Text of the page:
Deej 

28 Comments – Post Your Own

#1) On June 29, 2010 at 10:56 AM, JakilaTheHun (99.94) wrote:

Great write-up, as usual, Deej.

Seeking Alpha had several articles on TSLA today, but they also had one that touted an alternative IPO --- ZipCar:

http://seekingalpha.com/article/212187-will-zipcar-s-ipo-pay-off-better-than-the-tesla-ipo?source=hp_wc

Sounds like a much more intriguing business model to me than TSLA.  Of course, I'd have to try hard to convince myself (as a deep value investor) to buy an IPO.  All the same, the idea behind ZipCar reminds me a lot of the idea behind Netflix --- it just makes sense from a business perspective. 

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#2) On June 29, 2010 at 11:22 AM, TMFDeej (99.41) wrote:

Thanks Jakila.  As a general rule, I stay away from anything involved in the auto industry.  There's always exceptions, but few industries, outside of airlines, have the ability to destroy capital better than the auto sector.

Zip car is interesting.  I just wonder how trashed those things will be after thousands of random people who have little experience driving and little incentive to maintain the vehicles drive them all over congested cities, but I suppose one could say that about any rental car company.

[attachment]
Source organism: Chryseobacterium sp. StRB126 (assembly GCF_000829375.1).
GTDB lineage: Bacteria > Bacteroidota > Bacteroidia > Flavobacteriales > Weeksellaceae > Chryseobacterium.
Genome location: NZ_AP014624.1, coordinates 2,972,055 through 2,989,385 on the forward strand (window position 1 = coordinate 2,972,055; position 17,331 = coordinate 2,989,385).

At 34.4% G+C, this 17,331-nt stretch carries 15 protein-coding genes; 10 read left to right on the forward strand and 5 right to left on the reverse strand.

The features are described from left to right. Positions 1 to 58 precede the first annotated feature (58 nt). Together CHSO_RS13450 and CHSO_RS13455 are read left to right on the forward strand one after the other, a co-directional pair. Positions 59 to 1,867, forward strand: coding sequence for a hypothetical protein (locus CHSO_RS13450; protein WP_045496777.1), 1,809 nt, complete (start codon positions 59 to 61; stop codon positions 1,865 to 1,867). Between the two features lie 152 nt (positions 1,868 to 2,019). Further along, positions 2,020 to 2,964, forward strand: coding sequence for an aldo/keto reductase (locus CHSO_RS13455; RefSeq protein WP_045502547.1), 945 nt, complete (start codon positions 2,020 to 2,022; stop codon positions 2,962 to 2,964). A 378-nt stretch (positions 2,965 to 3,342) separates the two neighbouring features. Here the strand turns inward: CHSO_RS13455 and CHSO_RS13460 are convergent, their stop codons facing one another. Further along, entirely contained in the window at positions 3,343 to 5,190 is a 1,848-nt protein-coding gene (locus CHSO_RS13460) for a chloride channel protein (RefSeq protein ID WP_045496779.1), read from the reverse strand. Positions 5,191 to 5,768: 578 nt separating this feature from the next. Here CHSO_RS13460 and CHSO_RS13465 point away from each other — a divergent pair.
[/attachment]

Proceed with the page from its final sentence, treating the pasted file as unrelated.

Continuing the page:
Thanks for the heads up, I'll take a look as the Zip article.

See you around.

Deej 

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#3) On June 29, 2010 at 11:39 AM, Dobbes (< 20) wrote:

I'm also really down on TSLA.  However, experience tells me, 'sexy tech' stocks like this are subject to waves of euphoria that I have no business stepping in front of.  If it pops nicely, I'll red thumb it.  But I'm not expecting this thing to go straight down from the get go, and I am reluctant to take heat on it when I can simply wait.

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#4) On June 29, 2010 at 11:45 AM, portefeuille (99.60) wrote:

It was eventually bought out in a fascinating battle with Volkswagen.

not quite (see here).

 

There is only one company that I consider to be successful that sold as few as 20,000 units in 2009

in the U.S. maybe. "worldwide" sales were much higher.



enlarge

(from here)

 



enlarge

(from here)

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#5) On June 29, 2010 at 11:47 AM, portefeuille (99.60) wrote:

As someone who has worked in the auto industry for well over a decade, I have developed a sort of sixth sense that enables me to tell with fairly good accuracy which new models / companies will be successful and which ones will fail.

okay, post a short list please that can be revisited in a few years, hehe ...

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#6) On June 29, 2010 at 11:59 AM, TMFDeej (99.41) wrote:

It's difficult for me to be too harsh in a public forum, particularly given the fact that I rely on many of these companies to make a living.  I probably push the limits as it is.

I had better be good at picking winners and losers in the auto sector, given the fact that I've worked in it for like 100,000 hours. Most people would be an expert at anything they had spent so much time on.  I'm sure that there's something that you're an expert at as well.